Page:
Maj. Gen. MacDougall

Major General J.C. MacDougall
Canadian Training Division

General MacDougall has, also, been very nasty with General Steele, as well as with General Carson … he puffed himself out and became most offensive until, as I once told you, I gave him to understand I would recall him promptly. I had a large gathering of senior Officers at Shorncliffe yesterday, some two or three hundred, and told them frankly and kindly that all this sort of rivalry and “monkeying” must cease.

  (Sam Hughes to Robert Borden, 24 Mar 1916)

Born in Toronto on 16 July 1863, James Charles MacDougall was a Royal Military College graduate, Boer War veteran, former commanding officer of the Royal Canadian Regiment, and a professional soldier for over thirty-years in the Permanent Force. Left behind when the 1st Canadian Division went to France in February 1915, MacDougall was placed in command of all Canadian troops in the United Kingdom.

Under militia minister Sam Hughes’s domineering, the Canadian military organization in England was illogical and confused with uncertainty over hierarchy and authority. MacDougall commanded the reserve brigade at Shorncliffe but more influence rested with Colonel John Carson, the minister’s representative overseas. The arrival of Major General Sam Steele of the 2nd Division in May 1915 confused the situation further as the aging Mountie had felt he enjoyed deference as the most senior Canadian general overseas.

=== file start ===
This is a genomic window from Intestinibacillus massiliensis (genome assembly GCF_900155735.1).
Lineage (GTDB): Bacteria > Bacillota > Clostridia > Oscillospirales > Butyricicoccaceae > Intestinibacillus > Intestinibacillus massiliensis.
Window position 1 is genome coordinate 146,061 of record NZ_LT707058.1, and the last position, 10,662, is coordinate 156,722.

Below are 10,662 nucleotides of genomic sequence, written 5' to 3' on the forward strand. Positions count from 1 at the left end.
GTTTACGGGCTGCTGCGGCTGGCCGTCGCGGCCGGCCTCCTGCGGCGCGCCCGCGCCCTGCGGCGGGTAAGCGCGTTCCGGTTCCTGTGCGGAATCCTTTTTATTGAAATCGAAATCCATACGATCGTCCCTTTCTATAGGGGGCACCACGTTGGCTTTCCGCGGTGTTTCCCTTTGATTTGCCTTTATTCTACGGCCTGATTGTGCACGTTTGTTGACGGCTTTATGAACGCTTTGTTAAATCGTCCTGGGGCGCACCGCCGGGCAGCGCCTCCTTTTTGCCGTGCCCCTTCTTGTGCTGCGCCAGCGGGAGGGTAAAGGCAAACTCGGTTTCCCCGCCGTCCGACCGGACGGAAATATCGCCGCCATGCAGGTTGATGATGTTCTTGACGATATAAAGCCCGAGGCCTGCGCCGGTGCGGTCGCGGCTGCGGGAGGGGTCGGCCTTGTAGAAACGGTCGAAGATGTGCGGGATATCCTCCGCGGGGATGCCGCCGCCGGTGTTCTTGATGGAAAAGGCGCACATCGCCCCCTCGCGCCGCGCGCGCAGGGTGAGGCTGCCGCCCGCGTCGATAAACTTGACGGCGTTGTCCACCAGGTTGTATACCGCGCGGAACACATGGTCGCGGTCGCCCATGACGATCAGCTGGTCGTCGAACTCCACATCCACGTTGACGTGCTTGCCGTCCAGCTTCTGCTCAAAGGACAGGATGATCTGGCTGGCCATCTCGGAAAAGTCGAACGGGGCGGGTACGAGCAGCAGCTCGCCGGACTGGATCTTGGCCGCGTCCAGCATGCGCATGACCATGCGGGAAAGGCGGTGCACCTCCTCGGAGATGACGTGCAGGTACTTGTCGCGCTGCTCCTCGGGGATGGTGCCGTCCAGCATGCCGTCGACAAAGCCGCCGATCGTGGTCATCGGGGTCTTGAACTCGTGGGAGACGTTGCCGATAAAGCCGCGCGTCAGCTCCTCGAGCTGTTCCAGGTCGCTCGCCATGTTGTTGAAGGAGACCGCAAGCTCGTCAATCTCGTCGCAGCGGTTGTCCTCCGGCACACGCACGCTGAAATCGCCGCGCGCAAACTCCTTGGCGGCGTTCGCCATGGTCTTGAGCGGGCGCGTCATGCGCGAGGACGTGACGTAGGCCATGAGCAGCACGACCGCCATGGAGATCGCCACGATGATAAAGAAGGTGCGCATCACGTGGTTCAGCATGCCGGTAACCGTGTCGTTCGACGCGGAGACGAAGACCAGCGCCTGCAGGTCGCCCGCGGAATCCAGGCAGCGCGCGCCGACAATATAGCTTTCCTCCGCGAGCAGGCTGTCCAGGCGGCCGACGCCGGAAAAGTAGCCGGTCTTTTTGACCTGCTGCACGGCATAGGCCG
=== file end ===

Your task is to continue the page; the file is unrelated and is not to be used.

In September 1915, MacDougall took command of the Canadian Training Division at Shorncliffe, but tensions with Carson and Steele persisted. Hughes, whose egoistic propensity for meddling had provoked much of the bickering, placed the blame on “petty, childish, jealousy on the part of MacDougall.” At the same time, field officers complained about the quality of the training new Canadian arrivals had received at Shorncliffe Camp.

In September 1916, Hughes overstepped his authority when he appointed the ten-member sub-militia council, that included MacDougall, to oversee the disordered administrative situation in the United Kingdom. Prime Minister Borden instead appointed High Commissioner George Perley as new Minister of Overseas Military Forces and forced Hughes to resign in November.

In December 1916, Perley selected Major General Richard Turner to head the overseas headquarters, giving him command over all Canadian forces in the United Kingdom. As consolation, MacDougall was sent on a tour of the front where he as briefly attached to Field Marshall Haig’s staff. He was then struck off strength to Canada in March 1917.

MacDougall resigned from the militia in April 1919 and died in Bermuda on 30 January 1927.

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